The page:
That answer shouldn’t really come as a surprise to any tech enthusiast that’s been following Apple for a decent amount of time. Apple has been shattering the status quo and throwing curveballs at the press for years. Despite the constant churning of the rumor mill, the company somehow manages to keep surprising the industry in one way or another with every announcement.

For the most part, there were two camps before today’s keynote: the people that thought we’d see the iPad 3 and those that thought it would be called iPad HD (myself included). There were plausible arguments for both sides, and several big publications even weighed in at the last minute saying Apple would definitely call it iPad HD. Leave it to Apple to screw with both camps and just call it the new iPad.

Good job, Apple. You won again. Now I’ll take a new iPad please.

[image via flickr]

Cult of Mac

Hands-on with iPhoto for iOS

Apple has released iPhoto for iOS, a $ 4.99 version of the consumer-grade Mac photo management app. While the Apple marketing gears it toward the iPad, it can definitely be used on the iPhone. This completes Apple’s porting of the iLife apps to its mobile platforms, and it’s arguably one of the strongest of these ports. For this review, we’re focusing on the iPad.

iPhoto doesn’t take the place of Photos on the iPad but works alongside it. If you’re familiar with iPhoto on the Mac, then this app won’t be new. But, Apple has managed to make the existing iPhoto better and integrate it with bits and pieces of the abandoned iWeb to enhance sharing photos.

At the core of iPhoto are photo manipulation tools that are managing to reach the same depth (on some levels) as the recently released Adobe Photoshop Touch. When you bring up an image to be edited, you can tweak it in several ways — correcting exposure, fixing red eye, repairing minor areas, cropping and more. Pro-level fixes can be done with finger gestures, which adds an amazing amount of control.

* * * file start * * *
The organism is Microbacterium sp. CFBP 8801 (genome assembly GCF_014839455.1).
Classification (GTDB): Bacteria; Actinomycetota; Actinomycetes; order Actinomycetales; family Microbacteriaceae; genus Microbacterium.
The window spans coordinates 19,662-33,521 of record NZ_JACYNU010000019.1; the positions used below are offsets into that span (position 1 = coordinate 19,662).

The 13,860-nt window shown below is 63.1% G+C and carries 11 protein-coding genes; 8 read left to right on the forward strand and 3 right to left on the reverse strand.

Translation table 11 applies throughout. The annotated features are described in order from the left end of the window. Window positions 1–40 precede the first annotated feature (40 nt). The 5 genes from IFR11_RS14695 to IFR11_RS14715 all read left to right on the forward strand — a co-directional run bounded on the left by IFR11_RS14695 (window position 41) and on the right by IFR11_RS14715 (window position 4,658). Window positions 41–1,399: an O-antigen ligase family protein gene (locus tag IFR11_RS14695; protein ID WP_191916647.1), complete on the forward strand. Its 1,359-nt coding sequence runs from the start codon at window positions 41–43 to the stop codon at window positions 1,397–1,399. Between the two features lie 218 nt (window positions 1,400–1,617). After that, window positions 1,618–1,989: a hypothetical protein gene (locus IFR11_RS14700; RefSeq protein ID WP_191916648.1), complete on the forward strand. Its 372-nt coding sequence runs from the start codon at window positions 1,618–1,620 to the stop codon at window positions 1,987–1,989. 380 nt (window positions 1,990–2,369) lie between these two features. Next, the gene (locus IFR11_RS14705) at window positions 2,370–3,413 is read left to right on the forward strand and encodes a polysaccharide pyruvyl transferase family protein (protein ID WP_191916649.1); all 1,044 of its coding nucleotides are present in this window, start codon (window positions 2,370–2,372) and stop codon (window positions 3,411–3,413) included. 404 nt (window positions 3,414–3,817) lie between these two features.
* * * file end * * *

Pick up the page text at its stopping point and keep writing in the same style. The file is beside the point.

Where iPhoto really shines is how these tools are presented to people who might not have that much experience with fixing photos. iPhoto for Mac has always made this easy, but iPhoto for iOS visually represents these tools in a way that even the most non-tech-savvy person could get it. This is an app I could hand my in-laws and they would be able to fix a photo.

Rotating a photo is represented by either rotating your hand on the screen or adjusting a dial that lets you rotate and crop at the same time. Color adjustment uses common names rather than technical terms to address what you’re doing. For example, in nature photos, you’re adjusting “greenery” and “skin tones,” which are easy to grasp. The most advanced tools are represented in a spectrum of paint brushes and tools that let you visually understand what you’re about to do to your photo.

The help menu is robust. For each tool selected, activating the help menu lets you know exactly what that tool does and how to use gestures to do it. While I am not a fan of Apple’s Marker font, used in the help area, it gets the point across in simple terms.